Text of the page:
This is all well and fine if we're just talking about the No. 1 seeds, which have earned the right to play close to home and deserve to be protected, but the committee does this with all teams seeded 1-4. Basically, if you're the top No. 2 seed, instead of being automatically assigned to the bracket of the weakest No. 1 seed, you're automatically assigned to the region that is the closest to you geographically. The same system is in place for seeds 3 and 4.

As you might expect, this has led to some extremely unbalanced regions in recent years.

Two seasons ago, Wichita State became the first team since 1991 to enter the NCAA Tournament with an unblemished record, and was rightfully rewarded with a No. 1 seed. The committee's rankings of all 68 teams later revealed that the Shockers were regarded as the No. 3 overall team in the tournament, meaning they should have been assigned a region with the second-strongest No. 2 and No. 4 seeds, and the third-strongest No. 3 seed. Instead, Gregg Marshall's team was dealt the remarkably unfair hand of being in the same region as the tournament's best No. 3 and No. 4 seeds (Michigan and Louisville), and its second-best No. 2 seed (Duke). Toss in preseason No. 1 (and eventual national runner-up) Kentucky as a remarkably under-seeded No. 8, and you have one of the most unfairly stacked regions in the history of the NCAA Tournament.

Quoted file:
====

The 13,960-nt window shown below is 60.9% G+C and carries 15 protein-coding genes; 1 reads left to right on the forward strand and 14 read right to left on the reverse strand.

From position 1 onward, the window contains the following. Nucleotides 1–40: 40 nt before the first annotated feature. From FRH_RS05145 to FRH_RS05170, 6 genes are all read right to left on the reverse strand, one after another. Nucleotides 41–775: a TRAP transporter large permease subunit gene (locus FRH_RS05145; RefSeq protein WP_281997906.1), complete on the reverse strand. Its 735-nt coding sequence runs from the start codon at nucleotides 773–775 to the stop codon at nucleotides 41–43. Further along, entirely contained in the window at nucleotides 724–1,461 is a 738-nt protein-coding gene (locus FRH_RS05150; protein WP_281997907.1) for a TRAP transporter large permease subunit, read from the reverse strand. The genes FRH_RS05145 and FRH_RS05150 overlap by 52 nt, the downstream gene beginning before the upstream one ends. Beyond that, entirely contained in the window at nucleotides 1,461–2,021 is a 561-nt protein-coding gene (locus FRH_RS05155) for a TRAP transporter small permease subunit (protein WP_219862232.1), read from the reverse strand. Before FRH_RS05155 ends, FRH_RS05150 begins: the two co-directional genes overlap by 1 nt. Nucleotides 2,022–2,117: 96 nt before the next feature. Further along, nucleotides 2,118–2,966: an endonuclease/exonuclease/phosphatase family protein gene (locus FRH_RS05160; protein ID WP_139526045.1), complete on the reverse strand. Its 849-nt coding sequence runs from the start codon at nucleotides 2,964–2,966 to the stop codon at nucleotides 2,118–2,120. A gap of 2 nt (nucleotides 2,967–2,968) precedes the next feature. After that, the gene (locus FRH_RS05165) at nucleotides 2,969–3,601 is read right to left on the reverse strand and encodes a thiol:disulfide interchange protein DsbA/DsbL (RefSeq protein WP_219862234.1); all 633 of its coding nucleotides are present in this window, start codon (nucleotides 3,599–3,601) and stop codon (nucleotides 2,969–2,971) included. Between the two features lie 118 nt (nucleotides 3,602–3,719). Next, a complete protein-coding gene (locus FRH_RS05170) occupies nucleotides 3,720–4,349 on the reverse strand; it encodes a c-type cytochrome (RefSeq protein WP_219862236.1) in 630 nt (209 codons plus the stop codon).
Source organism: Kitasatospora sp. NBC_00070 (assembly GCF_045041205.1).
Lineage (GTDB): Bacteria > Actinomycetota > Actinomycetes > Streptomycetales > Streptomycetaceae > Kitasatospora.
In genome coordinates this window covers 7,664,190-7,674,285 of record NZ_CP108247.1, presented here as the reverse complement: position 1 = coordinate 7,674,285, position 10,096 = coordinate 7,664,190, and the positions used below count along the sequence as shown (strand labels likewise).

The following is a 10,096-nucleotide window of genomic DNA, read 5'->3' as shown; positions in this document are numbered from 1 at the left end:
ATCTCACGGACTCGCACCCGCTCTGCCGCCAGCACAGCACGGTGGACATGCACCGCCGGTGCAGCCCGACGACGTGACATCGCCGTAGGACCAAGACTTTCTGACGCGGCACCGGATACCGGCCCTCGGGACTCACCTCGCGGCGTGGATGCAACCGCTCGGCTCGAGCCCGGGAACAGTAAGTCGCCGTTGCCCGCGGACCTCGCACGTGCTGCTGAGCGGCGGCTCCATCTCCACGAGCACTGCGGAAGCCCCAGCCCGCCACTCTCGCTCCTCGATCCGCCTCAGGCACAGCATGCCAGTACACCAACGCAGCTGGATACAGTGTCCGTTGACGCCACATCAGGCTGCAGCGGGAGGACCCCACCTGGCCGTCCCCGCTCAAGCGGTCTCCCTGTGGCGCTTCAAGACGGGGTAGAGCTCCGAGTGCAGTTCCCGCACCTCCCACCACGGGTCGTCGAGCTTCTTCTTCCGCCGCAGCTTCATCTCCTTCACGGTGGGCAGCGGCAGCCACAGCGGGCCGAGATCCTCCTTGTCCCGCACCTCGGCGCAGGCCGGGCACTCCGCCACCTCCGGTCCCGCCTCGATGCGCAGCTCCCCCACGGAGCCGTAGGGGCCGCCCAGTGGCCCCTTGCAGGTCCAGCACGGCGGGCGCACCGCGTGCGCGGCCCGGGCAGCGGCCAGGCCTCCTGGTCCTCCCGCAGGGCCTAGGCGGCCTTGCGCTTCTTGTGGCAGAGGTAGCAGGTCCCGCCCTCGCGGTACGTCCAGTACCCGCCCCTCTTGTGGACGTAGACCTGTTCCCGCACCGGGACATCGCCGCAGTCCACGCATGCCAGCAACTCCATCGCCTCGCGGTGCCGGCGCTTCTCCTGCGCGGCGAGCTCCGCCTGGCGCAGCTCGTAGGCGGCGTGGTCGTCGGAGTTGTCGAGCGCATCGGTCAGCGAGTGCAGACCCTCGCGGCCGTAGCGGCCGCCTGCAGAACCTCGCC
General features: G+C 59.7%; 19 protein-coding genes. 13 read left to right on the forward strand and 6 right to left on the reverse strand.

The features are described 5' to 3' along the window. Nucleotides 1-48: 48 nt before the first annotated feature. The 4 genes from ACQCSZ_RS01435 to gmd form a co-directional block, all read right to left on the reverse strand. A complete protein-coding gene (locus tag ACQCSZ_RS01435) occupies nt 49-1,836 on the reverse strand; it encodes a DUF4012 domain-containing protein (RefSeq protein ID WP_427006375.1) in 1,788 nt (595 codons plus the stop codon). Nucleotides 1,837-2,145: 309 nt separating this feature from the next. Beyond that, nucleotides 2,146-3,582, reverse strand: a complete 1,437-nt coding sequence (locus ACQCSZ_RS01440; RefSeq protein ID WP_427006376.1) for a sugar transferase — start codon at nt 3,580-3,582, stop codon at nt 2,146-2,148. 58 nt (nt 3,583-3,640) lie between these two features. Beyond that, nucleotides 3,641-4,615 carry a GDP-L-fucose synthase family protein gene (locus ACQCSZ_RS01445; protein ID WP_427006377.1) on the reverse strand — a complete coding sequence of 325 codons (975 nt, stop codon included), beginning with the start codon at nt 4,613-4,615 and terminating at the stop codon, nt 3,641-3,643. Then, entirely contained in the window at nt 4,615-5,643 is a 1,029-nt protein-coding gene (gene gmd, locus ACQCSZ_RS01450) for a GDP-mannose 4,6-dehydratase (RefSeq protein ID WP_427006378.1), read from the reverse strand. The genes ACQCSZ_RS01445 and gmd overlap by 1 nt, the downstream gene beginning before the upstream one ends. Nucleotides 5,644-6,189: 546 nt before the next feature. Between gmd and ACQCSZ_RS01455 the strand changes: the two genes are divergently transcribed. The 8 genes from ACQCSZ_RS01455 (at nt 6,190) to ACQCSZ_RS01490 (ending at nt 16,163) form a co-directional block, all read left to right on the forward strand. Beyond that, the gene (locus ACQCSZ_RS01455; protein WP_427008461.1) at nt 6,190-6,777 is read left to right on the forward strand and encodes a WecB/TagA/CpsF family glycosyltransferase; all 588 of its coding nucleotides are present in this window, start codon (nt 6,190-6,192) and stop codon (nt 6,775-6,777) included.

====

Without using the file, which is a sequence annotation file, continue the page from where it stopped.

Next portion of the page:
In 2013, eventual national champion Louisville was named as the tournament's overall No. 1 seed, the team more deserving of protection than any of the other 67 in the field. Instead, the Cardinals were assigned to the same region as a Duke team that most experts believed was going to be a No. 1 seed itself, as well as the tournament's third-strongest No. 3 and No. 4 seeds (Michigan State and Saint Louis). So the overall No. 1 seed was given a region where none of the other top four seeds were the weakest teams on their line.

If your goal is to set up the most fair tournament possible based on the results of the previous five months, there is simply no way to justify this. The examples will continue to pile up until a complete overhaul to the selection process is made and a premium emphasis is put back on crowning a national champion in the most legitimate manner possible.

While today's changes are certainly two steps in the right direction, they're also a pair of positive steps that shouldn't need to be taken in the first place.